ma0e contact brea0 contact relay coil

contact tra)ail Arbeitskontakt contact re$os Ruhekontakt bobine


Ladder logic (4)

Binary combinations are expressed by series and parallel relay contact: ladder logic representation Series + 01 02 50 logic" equivalent 01 02 50

Coil 50 is active (current flows) when 01 is active and 02 is not. Parallel + 01 40 02 01 02 40

Coil 40 is active (current flows) when 01 is active or 02 is not.

Ladder logic (5)

The ladder logic is more intuitive for complex binary expressions than literal languages textual expression 1 2 3 5 4 50 6 !N 1 & 2 STR 3 & N 4 STR N 5 & 6 / STR & STR = 50

0 2

1 3 10

4 6 11

5 7

12 50 !0 & 1 STR 2 & 3 / STR STR 4 & 5 STR N 6 & 7 / STR & STR STR 10 & 11 / STR & 12 = 50

Ladder logic (6)

Ladder logic stems from the time of the relay technology. As PLCs replaced relays, their new possibilities could not be expressed any more in relay terms. The contact plan language was extended to express functions:


01 FUN 02 200

literal expression:
!00 & 01 FUN 02 = 200

The intuition of contacts and coil gets lost. The introduction of functions that influence the control flow itself, is problematic. The contact plan is - mathematically - a functional representation. The introduction of a more or less hidden control of the flow destroys the freedom of side effects and makes programs difficult to read.

Ladder logic (7)

Ladder logic provides neither: sub-programs (blocks), nor data encapsulation nor structured data types. It is not suited to make reusable modules. IEC 61131 does not prescribe the minimum requirements for a compiler / interpreter such as number of rungs per page nor does it specifies the minimum subset to be implemented. Therefore, it should not be used for large programs made by different persons It is very limited when considering analog values (it has only counters) used in manufacturing, not process control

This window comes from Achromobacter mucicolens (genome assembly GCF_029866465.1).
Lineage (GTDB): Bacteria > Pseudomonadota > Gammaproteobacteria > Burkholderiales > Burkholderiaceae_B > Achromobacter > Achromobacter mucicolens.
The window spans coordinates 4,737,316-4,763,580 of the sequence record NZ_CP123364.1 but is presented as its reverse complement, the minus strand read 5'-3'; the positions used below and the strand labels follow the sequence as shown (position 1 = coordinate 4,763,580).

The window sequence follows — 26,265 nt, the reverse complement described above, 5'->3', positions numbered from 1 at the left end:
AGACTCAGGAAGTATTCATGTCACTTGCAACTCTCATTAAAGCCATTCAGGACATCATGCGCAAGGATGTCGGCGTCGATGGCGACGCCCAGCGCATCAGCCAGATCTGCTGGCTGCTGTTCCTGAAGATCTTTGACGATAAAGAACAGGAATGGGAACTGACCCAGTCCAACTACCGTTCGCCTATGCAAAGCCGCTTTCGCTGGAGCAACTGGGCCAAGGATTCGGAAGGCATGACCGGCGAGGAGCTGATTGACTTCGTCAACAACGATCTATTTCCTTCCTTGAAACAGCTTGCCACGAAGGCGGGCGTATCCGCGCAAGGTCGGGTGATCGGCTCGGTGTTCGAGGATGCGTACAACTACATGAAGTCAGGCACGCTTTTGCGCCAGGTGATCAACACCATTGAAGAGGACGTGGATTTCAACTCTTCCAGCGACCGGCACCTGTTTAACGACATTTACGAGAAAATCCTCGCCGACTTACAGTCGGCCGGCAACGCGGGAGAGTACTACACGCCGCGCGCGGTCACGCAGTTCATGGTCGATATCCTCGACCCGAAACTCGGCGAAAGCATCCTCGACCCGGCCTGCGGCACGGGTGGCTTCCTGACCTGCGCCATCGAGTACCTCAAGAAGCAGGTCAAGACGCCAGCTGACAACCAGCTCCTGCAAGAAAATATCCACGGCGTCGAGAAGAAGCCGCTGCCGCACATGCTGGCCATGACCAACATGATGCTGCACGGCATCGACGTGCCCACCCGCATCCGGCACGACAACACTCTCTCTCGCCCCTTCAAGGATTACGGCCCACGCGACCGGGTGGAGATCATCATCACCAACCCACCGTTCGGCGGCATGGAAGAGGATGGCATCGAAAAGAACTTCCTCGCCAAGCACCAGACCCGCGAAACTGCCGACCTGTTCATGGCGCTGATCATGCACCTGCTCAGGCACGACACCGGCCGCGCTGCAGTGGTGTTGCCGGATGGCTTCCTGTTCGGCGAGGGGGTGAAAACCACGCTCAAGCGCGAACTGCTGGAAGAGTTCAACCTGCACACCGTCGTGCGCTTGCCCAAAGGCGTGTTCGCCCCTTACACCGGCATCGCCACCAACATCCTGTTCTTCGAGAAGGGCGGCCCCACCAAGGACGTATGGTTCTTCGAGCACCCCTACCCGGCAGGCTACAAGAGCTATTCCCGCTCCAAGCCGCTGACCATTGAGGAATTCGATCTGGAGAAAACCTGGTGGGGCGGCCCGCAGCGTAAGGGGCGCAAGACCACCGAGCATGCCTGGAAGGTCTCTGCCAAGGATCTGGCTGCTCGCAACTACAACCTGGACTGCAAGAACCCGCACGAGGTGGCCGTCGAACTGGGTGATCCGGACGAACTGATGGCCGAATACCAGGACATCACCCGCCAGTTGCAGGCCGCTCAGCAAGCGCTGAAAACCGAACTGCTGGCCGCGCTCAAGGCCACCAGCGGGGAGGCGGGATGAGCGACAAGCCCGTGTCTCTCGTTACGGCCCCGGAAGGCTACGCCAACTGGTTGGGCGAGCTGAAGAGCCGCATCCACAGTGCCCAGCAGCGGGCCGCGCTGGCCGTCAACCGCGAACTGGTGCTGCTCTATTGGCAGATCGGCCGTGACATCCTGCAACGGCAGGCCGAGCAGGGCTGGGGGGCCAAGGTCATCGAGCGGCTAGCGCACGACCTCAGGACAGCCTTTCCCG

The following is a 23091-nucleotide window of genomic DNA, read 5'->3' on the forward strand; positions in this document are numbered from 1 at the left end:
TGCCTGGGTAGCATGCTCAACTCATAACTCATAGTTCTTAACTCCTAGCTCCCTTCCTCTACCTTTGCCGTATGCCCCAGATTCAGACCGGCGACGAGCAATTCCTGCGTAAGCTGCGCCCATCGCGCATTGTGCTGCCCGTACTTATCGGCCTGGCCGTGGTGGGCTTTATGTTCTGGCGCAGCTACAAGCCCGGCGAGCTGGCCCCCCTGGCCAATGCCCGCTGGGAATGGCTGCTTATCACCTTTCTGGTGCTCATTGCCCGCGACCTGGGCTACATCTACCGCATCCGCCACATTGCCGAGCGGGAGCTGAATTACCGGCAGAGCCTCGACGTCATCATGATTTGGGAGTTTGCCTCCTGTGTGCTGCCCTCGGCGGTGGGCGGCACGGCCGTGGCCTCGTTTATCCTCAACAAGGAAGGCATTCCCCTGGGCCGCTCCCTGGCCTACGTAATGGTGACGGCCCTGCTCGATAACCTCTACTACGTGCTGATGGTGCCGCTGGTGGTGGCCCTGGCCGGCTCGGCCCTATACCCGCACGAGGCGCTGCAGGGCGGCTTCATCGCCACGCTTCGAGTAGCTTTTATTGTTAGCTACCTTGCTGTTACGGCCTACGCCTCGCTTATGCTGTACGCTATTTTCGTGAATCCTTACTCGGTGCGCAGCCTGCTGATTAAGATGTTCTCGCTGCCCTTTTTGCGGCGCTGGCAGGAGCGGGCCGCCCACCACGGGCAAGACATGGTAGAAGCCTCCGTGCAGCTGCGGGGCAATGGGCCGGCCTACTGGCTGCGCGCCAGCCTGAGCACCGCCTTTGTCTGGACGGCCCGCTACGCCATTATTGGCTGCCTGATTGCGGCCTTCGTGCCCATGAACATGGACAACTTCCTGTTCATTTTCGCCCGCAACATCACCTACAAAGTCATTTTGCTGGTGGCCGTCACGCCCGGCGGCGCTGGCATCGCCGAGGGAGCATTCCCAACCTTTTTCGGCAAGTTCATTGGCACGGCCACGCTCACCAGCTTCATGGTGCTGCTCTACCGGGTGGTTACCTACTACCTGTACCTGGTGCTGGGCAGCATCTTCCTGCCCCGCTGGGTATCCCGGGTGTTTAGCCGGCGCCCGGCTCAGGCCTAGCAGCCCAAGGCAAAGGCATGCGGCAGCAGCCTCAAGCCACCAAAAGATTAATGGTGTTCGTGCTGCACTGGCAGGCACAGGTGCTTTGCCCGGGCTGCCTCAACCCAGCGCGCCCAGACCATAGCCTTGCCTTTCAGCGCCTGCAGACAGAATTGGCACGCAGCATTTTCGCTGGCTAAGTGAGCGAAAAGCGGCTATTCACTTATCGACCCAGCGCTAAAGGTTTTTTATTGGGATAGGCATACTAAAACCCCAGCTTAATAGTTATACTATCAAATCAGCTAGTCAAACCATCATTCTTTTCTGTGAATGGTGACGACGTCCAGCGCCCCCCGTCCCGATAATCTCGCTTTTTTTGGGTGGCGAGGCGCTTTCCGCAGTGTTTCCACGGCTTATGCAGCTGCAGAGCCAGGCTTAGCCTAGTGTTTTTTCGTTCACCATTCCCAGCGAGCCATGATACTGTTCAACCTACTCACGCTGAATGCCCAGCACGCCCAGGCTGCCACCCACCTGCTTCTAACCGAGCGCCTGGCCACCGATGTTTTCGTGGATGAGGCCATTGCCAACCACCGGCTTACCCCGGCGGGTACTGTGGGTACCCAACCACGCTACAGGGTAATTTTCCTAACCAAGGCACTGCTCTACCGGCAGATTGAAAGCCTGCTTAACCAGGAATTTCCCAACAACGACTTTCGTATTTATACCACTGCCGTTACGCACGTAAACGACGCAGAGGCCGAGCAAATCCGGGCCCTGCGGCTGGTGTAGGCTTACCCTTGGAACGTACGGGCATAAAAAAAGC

Criteria for selecting a PLC

@ Ho# many control in$uts to be $rocesse" A 4os. 4os. of !n$ut @ Ho# many out$ut "e)ices or controlling elements are controlle" A 4os. 4os. of 6ut$ut. 6ut$ut. @ What memory ca$acity is nee"e" to store the Fuser $rogramG ? @ What s$ee" of $rocessing an" o$erational ca$abilities "esire? @ What are the communication reHuirements ? @ Are there any s$ecial or s$ecific reHuirements inclu"ing that of safetyI reliabilityI eE$an"ability etc. etc. @ System )oltage a)ailable for auEiliary su$$ly of PLC. PLC. 6n getting this information chec0 for the s$ecification of the a)ailable PLCs. PLCs.

Selecting a PLC
Criteria Number of logical inputs and outputs. Memory Number of special I/O modules Scan Time Communications Software

A Detailed Design Process 1. Understand the process 2. Hardware/software selection 3. Develop ladder logic 4. Determine scan times and memory requirements